The reclassification followed Gharib “revealing extremely detailed knowledge of torture methods, including the use of kettles to burn victim’s backs and the breaking of detainees’ legs with iron bars to stop them taking part in future demonstrations”, says the Guardian.
What will happen next?
Raslan and Gharib appeared at a regional court in Koblenz, in west Germany, on Thursday, facing the first trial for war crimes relating to state torture in Syria since the start of the conflict nine years ago.
In 2002, Germany introduced the legal principle of universal jurisdiction for crimes against humanity, meaning that serious crimes that have happened anywhere in the world can be tried in Germany.
Germany’s federal war crimes unit received more than 2,800 tip-offs about crimes allegedly committed under the regime of Bashar al-Assad from the large number of Syrian refugees who arrived in the country between 2015 and 2017.
The trial is a milestone, says the Times, because the “International Criminal Court (ICC) in the Hague cannot act because Syria is not a signatory, and China and Russia have vetoed the UN’s attempts to allow the ICC or a special tribunal to proceed”.
Wolfgang Kaleck, founder of the European Centre for Constitutional and Human Rights, a Berlin-based legal group supporting the plaintiffs, said the trial was crucial to those who had survived trauma at the hands of the Syrian regime.
“This trial is the first occasion on which they are speaking out, not only in public, but before a court, about what happened to them and what is still happening in Syria. But the trial is also important for the relatives of those who died in detention or have been ‘disappeared’ and for all those still in prison,” said Kaleck.
The Berlin group supports 16 Syrian women and men in the Koblenz trial, some of whom are plaintiffs, and some who are witnesses. One is Nouran al-Ghamian, a politics student who was arrested while demonstrating and taken to al-Khatib prison in Damascus in 2011.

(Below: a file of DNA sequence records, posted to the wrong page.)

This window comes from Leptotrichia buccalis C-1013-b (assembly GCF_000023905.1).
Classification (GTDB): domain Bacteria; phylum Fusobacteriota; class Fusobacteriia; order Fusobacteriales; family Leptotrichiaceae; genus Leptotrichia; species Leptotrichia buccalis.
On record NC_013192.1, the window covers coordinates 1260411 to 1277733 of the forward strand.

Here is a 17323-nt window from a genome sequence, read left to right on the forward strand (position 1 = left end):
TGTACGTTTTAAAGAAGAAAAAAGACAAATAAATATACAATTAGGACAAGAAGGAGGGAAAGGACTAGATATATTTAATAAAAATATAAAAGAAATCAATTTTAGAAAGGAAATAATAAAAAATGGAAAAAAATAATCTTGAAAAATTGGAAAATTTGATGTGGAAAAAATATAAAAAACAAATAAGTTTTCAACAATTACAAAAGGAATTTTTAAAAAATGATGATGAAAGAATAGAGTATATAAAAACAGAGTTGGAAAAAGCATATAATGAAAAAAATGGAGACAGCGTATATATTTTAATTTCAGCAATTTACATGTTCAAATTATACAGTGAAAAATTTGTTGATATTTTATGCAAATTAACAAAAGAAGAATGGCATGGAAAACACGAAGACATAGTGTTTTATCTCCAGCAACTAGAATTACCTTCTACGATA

“There were bodies lying in the corridors covered in torture wounds that were bleeding. Every day corpses were taken away, people who died under torture or who asphyxiated in the overcrowded cells. That wasn’t a prison. It is a coffin, in which people are tortured and die each day,” she told German public broadcaster ARD.
Michael Bocker, Raslan’s lawyer, said he would submit a written statement in the days ahead, though he remained silent in court on Thursday. Gharib’s lawyer attempted to question whether his client’s earlier statements to German police, in which he admitted his guilt, should be allowed to be heard in the trial.
The British-based Syrian Observatory for Human Rights says at least 60,000 people have been killed by torture or the appalling conditions in the Assad regime’s prisons, according to the Times.
Human Rights Watch said in a statement: “The case in Koblenz should serve as a stark warning to those who are currently committing abuses in Syria that no one is beyond the reach of justice.”